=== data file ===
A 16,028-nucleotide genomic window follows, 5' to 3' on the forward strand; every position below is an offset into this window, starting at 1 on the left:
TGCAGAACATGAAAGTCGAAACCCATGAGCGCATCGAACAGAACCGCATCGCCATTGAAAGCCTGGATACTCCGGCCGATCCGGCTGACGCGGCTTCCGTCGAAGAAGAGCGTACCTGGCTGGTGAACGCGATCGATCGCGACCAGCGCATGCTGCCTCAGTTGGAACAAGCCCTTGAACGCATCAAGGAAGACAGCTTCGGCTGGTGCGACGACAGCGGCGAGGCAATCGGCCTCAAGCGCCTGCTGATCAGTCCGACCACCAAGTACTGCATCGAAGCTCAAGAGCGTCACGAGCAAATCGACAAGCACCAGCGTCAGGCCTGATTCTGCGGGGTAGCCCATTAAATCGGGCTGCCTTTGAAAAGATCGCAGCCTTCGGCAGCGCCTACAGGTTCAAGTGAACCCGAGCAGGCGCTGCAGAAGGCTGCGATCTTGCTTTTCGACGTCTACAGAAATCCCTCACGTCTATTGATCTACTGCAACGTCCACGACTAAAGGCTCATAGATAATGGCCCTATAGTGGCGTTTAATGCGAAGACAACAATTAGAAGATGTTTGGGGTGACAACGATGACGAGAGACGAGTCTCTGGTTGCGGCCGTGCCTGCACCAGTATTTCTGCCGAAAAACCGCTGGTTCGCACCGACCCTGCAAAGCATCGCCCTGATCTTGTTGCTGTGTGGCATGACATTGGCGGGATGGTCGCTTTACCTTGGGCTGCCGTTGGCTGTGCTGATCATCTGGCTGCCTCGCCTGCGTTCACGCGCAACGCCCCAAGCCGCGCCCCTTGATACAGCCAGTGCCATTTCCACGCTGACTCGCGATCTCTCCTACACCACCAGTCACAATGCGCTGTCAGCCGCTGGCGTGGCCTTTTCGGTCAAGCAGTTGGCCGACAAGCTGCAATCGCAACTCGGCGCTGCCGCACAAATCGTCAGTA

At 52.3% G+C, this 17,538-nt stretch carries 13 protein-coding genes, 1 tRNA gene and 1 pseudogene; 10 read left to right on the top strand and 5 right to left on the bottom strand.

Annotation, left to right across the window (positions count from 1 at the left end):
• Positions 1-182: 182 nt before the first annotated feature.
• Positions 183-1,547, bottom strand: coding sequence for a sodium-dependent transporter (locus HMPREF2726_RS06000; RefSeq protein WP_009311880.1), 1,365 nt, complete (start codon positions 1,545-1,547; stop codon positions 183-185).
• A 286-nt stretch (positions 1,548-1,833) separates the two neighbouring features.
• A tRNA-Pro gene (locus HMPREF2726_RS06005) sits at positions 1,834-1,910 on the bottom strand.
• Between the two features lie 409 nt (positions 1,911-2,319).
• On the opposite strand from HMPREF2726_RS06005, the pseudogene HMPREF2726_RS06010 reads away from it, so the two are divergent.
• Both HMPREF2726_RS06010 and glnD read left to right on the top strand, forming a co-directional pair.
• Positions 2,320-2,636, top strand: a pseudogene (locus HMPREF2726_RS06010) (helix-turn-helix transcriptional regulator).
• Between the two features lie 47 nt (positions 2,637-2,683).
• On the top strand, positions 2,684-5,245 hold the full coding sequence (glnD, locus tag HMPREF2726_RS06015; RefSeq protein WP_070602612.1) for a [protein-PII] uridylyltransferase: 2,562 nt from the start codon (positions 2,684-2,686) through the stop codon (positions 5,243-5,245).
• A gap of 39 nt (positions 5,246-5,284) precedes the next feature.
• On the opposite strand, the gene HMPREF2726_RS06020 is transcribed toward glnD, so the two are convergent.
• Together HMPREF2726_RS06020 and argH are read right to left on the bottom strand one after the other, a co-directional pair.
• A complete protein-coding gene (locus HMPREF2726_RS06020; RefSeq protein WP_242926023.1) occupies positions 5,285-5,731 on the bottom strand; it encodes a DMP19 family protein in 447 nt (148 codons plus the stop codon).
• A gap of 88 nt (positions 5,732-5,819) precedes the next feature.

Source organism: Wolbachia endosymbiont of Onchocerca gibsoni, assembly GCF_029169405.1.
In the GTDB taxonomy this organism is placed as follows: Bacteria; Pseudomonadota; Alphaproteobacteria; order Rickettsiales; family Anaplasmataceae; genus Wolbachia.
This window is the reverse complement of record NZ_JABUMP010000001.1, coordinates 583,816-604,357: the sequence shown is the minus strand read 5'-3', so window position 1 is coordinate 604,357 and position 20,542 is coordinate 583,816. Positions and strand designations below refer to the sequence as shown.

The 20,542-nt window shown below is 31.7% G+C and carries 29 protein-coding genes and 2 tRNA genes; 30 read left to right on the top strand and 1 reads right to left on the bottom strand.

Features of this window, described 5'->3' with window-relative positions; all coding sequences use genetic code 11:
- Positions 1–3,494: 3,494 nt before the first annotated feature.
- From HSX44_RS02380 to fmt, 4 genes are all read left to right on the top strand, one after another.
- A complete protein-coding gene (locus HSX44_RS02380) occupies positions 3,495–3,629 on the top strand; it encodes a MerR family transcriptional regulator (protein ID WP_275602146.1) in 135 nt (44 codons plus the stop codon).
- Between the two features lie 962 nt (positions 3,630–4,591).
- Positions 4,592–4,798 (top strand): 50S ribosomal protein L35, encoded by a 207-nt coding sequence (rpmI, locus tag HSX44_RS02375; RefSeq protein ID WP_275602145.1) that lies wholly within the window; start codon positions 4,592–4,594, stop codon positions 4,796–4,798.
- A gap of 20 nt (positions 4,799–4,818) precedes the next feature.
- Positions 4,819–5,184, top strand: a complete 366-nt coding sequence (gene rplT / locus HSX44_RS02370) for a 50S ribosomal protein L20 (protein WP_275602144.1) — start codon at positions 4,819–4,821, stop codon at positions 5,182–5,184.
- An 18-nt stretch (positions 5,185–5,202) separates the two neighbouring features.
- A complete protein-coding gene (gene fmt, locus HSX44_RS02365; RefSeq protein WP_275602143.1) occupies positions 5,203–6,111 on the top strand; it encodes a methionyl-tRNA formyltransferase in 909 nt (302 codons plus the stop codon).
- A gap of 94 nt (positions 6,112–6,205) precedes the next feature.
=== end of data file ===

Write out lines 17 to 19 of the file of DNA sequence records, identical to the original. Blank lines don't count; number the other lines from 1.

• Together HMPREF2726_RS06020 and argH are read right to left on the bottom strand one after the other, a co-directional pair.
• A complete protein-coding gene (locus HMPREF2726_RS06020; RefSeq protein WP_242926023.1) occupies positions 5,285-5,731 on the bottom strand; it encodes a DMP19 family protein in 447 nt (148 codons plus the stop codon).
• A gap of 88 nt (positions 5,732-5,819) precedes the next feature.